For the clouds themselves I looked at art from cel shaded video games, since they have a tendency to simplify things in a cartoony style that I thought would be useful for drawing my own clouds. Above is some background art from the game Okami which borrows its visual style from traditional Japanese paintings, and below are several pieces of artwork/screenshots from The Legend of Zelda: The Wind Waker which take on an even more exaggerated, 'deformed' style, but still keeps things very simple and cartoony. What I especially like about the art from both of these games is how they use swirls for things like wind, fire, smoke, and clouds. It has a very charming, painterly look that I think would fit well with the style of my animation.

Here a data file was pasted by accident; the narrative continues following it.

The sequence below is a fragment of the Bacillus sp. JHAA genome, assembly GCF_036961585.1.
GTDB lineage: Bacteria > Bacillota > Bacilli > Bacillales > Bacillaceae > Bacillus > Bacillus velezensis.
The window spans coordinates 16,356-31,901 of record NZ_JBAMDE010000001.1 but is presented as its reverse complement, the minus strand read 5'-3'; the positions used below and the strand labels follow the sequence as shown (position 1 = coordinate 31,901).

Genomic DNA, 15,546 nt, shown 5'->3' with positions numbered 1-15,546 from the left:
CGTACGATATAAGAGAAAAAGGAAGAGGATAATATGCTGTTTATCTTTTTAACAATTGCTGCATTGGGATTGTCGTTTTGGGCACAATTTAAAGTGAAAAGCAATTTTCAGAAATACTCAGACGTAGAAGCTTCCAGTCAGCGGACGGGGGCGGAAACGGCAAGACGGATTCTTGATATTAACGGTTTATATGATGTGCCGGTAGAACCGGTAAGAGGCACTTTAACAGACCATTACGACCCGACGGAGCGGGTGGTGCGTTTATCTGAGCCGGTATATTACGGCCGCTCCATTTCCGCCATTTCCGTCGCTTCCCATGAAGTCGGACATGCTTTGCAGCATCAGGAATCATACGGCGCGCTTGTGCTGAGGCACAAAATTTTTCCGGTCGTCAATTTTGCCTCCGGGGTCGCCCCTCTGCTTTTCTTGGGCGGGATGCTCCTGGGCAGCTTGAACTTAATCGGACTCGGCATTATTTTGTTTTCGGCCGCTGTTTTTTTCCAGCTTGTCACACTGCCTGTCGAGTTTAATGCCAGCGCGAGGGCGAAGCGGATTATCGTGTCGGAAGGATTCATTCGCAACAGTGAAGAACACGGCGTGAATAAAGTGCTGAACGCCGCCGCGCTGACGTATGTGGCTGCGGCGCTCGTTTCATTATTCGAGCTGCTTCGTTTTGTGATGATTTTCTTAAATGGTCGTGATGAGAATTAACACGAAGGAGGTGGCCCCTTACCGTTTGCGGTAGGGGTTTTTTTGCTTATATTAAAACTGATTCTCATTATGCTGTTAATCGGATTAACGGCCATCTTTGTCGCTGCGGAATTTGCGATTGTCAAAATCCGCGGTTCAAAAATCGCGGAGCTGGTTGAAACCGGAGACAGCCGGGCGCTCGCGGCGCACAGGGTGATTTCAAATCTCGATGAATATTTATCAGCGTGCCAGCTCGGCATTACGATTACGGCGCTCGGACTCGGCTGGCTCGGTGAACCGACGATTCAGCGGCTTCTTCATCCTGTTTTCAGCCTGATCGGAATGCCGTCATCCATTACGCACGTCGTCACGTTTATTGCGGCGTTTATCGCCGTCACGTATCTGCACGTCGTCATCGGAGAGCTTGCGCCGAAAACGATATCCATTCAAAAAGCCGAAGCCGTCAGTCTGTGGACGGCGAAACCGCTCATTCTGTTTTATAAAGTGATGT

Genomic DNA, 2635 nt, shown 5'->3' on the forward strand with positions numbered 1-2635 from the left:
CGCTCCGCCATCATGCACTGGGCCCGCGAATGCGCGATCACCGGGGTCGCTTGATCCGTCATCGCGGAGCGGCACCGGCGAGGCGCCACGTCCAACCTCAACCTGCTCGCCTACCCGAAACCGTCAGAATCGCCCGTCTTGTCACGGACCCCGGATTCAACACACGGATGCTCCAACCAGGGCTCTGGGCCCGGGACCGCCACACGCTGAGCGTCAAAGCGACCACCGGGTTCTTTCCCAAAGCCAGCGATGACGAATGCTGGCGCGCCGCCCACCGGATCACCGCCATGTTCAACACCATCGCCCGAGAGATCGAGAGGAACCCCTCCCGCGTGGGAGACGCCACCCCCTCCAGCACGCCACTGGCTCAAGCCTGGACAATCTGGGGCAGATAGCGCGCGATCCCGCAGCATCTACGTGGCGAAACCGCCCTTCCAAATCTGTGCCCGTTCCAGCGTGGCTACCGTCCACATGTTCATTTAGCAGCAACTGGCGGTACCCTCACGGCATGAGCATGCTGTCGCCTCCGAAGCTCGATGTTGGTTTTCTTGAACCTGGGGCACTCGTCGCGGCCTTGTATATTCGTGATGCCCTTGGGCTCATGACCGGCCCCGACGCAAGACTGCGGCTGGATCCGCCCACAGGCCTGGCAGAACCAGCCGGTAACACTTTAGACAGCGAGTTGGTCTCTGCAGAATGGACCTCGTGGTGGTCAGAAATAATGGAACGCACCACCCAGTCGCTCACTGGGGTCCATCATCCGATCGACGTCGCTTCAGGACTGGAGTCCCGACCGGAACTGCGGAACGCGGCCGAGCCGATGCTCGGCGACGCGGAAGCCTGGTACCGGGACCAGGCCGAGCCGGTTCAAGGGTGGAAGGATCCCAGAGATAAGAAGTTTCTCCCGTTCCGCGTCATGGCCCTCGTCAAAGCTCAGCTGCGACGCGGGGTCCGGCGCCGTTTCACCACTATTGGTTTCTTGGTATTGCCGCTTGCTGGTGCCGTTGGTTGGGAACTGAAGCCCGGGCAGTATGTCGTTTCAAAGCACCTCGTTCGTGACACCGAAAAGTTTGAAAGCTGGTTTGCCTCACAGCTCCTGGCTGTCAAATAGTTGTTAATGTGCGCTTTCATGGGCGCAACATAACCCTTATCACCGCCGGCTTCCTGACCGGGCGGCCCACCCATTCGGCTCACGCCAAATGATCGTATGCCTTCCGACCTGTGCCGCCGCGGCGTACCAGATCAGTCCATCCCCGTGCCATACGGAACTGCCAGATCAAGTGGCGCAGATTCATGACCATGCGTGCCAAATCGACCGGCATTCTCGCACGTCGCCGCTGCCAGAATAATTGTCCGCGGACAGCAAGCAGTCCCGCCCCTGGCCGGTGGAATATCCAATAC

For my own clouds (which you can see below) I decided to incorporate the swirliness of The Wind Waker smoke but not to the same extent. I think too much swirliness would just make them look silly; they are supposed to be threatening storm clouds after all. But at the same time they look too plain and boring without the swirl, so I think just having one on each cloud works nicely. I made sure to make several of each different shade of grey and mix them accordingly to give an uneven overcast like the real clouds in the photos, and I mixed up the clouds on each to give the impression of more depth. I intend to animate each layer of clouds moving at a slightly different speed which will also add to this.